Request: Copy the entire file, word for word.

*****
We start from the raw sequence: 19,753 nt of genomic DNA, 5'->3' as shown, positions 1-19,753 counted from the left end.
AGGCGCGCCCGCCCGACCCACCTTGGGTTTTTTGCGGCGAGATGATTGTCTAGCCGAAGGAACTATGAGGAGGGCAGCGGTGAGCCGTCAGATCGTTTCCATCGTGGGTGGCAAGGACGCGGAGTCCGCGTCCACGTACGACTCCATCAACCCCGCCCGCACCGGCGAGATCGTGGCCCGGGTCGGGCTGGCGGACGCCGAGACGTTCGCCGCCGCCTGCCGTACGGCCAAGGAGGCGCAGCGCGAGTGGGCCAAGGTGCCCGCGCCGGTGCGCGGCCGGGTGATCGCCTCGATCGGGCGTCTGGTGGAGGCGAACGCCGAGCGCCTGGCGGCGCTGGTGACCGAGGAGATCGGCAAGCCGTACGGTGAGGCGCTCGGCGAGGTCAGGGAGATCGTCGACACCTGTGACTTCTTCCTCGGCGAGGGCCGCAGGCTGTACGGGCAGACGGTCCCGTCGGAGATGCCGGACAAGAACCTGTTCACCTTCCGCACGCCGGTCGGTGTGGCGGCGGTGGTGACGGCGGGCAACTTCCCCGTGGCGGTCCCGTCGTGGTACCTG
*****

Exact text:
We start from the raw sequence: 19,753 nt of genomic DNA, 5'->3' as shown, positions 1-19,753 counted from the left end.
AGGCGCGCCCGCCCGACCCACCTTGGGTTTTTTGCGGCGAGATGATTGTCTAGCCGAAGGAACTATGAGGAGGGCAGCGGTGAGCCGTCAGATCGTTTCCATCGTGGGTGGCAAGGACGCGGAGTCCGCGTCCACGTACGACTCCATCAACCCCGCCCGCACCGGCGAGATCGTGGCCCGGGTCGGGCTGGCGGACGCCGAGACGTTCGCCGCCGCCTGCCGTACGGCCAAGGAGGCGCAGCGCGAGTGGGCCAAGGTGCCCGCGCCGGTGCGCGGCCGGGTGATCGCCTCGATCGGGCGTCTGGTGGAGGCGAACGCCGAGCGCCTGGCGGCGCTGGTGACCGAGGAGATCGGCAAGCCGTACGGTGAGGCGCTCGGCGAGGTCAGGGAGATCGTCGACACCTGTGACTTCTTCCTCGGCGAGGGCCGCAGGCTGTACGGGCAGACGGTCCCGTCGGAGATGCCGGACAAGAACCTGTTCACCTTCCGCACGCCGGTCGGTGTGGCGGCGGTGGTGACGGCGGGCAACTTCCCCGTGGCGGTCCCGTCGTGGTACCTG